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Cancer Control. 2001 Sep-Oct;8(5):431-41.

Management of breast cancer in the older woman.

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  • 1Senior Adult Oncology Program, H. Lee Moffitt Cancer Center & Research Institute, Tampa, FL 33612, USA. balducci@moffitt.usf.edu



Approximately half of all breast cancer cases occur after age 65. Several aspects for the treatment of early breast cancer may be influenced by patient age, including postoperative irradiation after partial mastectomy, axillary lymphadenectomy, primary medical treatment of early breast cancer, and adjuvant chemotherapy.


The authors review the literature regarding age-specific issues in the management of breast cancer, and they report their own experience in treating older women with breast cancer.


In terms of survival and disease-free survival, tamoxifen alone in primary breast cancer is inferior to surgical treatment followed by adjuvant tamoxifen. Tamoxifen alone should be reserved for patients with absolute contraindications to mastectomy. Adjuvant chemotherapy is beneficial to women with hormone receptor-poor tumors. In those with hormone receptor-rich tumors, adjuvant chemotherapy is beneficial for HER2-positive tumors, and the regimen should contain an anthracycline.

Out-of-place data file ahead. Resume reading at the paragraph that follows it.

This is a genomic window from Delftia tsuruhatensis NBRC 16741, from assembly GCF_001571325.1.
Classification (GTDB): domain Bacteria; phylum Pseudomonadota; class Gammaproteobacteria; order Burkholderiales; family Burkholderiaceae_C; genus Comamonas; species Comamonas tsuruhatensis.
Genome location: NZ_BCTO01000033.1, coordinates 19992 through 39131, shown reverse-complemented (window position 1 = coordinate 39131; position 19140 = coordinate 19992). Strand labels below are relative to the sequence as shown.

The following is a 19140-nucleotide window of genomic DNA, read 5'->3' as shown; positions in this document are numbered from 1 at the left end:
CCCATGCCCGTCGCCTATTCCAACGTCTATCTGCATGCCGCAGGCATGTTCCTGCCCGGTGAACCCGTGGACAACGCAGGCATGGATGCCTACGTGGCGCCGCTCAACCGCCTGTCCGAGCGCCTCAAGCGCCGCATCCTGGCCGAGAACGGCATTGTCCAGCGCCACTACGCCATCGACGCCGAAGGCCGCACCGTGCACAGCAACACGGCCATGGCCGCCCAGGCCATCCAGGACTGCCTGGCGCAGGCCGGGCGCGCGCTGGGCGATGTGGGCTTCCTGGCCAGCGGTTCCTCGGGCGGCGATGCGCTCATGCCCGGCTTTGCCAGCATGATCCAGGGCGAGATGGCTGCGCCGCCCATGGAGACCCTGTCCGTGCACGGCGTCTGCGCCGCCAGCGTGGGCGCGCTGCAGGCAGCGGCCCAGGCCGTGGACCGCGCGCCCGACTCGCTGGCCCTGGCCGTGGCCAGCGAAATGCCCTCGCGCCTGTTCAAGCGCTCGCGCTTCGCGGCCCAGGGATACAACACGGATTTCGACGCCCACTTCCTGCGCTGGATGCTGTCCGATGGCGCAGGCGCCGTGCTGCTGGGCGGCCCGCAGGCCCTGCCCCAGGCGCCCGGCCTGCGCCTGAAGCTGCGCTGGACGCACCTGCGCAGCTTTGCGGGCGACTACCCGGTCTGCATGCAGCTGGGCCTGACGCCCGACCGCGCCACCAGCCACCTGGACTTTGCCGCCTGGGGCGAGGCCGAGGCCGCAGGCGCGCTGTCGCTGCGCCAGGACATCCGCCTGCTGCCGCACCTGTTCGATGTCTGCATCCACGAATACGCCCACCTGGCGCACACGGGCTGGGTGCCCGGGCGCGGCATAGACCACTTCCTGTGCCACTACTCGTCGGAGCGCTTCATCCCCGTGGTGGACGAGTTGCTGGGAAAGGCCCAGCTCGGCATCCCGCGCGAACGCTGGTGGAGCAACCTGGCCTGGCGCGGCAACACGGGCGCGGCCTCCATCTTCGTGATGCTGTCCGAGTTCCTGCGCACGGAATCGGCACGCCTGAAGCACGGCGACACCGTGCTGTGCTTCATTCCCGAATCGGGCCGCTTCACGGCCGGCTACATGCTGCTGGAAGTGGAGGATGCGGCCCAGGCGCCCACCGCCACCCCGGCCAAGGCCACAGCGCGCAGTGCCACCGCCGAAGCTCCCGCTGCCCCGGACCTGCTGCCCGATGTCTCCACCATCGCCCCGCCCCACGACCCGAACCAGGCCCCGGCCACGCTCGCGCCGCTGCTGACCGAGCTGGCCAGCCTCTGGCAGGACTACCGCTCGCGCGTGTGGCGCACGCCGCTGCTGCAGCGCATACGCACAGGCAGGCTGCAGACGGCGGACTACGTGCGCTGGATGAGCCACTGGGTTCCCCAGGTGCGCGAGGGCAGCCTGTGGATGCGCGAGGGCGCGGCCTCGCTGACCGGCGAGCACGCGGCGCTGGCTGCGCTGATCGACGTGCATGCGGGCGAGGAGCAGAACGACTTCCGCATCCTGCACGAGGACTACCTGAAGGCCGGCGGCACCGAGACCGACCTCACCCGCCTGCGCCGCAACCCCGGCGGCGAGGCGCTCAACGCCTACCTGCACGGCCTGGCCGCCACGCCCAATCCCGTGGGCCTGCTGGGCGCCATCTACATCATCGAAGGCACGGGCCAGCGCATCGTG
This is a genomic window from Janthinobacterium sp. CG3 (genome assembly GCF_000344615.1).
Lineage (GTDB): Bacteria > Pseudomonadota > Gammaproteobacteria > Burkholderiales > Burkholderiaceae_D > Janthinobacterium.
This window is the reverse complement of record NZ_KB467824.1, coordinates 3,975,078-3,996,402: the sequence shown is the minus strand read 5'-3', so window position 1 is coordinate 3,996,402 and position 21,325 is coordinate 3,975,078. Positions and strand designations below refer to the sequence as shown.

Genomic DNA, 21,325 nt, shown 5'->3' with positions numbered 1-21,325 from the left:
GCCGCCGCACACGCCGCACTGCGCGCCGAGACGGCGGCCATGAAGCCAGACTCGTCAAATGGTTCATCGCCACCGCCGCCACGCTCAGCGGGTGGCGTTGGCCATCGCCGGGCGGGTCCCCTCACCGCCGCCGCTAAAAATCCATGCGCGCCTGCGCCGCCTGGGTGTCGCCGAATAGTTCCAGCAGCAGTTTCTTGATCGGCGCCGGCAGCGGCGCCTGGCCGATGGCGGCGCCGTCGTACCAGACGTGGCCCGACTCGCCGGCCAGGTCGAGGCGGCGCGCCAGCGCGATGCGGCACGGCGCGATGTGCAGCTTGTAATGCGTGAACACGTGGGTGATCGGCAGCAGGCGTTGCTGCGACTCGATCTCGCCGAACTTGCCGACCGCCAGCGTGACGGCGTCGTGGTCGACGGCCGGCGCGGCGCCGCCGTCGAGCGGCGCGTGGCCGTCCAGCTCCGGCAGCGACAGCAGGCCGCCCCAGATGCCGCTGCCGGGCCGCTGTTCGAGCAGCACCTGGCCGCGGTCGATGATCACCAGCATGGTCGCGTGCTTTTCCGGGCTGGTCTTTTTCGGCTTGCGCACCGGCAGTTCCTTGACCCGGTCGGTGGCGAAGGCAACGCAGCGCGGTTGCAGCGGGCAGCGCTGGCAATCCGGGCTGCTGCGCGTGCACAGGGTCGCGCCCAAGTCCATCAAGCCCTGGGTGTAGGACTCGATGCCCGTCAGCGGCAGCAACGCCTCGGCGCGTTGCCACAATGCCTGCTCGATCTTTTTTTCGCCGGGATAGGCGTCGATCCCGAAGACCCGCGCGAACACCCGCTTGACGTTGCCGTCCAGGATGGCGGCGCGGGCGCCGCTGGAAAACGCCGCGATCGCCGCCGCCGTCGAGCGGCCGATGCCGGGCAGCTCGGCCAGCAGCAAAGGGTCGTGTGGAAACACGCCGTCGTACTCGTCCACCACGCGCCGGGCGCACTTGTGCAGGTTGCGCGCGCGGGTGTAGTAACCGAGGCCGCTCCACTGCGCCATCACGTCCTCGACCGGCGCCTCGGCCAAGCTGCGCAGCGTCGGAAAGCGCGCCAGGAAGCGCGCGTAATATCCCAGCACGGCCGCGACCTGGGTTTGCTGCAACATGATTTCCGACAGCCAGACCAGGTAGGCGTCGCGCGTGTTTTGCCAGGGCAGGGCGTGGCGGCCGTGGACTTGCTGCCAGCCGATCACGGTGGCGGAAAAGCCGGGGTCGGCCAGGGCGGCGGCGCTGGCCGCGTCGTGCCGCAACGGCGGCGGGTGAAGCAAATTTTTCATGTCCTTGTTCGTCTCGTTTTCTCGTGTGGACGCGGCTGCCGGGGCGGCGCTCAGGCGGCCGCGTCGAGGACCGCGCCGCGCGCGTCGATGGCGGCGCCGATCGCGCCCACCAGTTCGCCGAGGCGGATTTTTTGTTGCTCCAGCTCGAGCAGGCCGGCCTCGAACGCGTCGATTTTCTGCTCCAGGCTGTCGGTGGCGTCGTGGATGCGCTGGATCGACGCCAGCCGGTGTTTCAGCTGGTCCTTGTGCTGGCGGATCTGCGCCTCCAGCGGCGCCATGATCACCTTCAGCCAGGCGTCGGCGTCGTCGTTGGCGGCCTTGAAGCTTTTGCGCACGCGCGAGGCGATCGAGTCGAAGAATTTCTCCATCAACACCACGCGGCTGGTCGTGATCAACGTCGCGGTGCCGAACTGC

Although the risk of local recurrence after partial mastectomy declines with increasing age, the decision to forego radiation therapy is individualized based on risk of recurrence and on patient desires and resources. The advent of lymph node mapping obviates the need for lymphadenectomy in most patients. The benefits and risks of adjuvant chemotherapy should be individually assessed according to tumor stage, life expectancy, comorbidity, and expected tolerance of treatment.

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